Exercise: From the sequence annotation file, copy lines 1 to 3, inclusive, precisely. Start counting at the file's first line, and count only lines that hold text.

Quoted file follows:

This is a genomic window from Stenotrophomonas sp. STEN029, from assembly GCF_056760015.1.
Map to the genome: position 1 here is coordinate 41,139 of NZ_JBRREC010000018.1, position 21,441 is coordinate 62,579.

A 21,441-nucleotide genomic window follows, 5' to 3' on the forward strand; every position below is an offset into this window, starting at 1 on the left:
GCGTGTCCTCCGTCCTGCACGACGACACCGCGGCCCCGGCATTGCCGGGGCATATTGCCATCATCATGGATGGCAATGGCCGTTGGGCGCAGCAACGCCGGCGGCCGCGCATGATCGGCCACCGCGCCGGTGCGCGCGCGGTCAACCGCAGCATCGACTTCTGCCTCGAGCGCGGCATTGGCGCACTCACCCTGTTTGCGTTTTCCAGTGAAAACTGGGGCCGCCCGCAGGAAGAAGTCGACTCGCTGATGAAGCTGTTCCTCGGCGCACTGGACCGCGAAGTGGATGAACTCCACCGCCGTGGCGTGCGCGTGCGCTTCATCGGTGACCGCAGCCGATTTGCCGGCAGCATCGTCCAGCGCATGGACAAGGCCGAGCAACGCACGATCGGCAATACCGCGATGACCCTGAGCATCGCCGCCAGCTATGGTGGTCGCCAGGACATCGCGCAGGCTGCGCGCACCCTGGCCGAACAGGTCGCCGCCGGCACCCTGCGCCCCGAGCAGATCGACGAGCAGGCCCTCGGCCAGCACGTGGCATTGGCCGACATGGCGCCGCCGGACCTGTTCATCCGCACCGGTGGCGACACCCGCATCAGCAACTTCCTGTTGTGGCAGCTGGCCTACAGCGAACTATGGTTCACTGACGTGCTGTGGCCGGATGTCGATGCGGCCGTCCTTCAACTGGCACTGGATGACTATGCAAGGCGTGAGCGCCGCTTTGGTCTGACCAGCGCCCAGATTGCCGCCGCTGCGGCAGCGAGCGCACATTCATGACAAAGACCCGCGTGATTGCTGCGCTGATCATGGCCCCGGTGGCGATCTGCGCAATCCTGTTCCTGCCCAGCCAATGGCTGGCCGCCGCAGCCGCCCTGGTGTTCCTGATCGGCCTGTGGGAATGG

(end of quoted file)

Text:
This is a genomic window from Stenotrophomonas sp. STEN029, from assembly GCF_056760015.1.
Map to the genome: position 1 here is coordinate 41,139 of NZ_JBRREC010000018.1, position 21,441 is coordinate 62,579.

A 21,441-nucleotide genomic window follows, 5' to 3' on the forward strand; every position below is an offset into this window, starting at 1 on the left: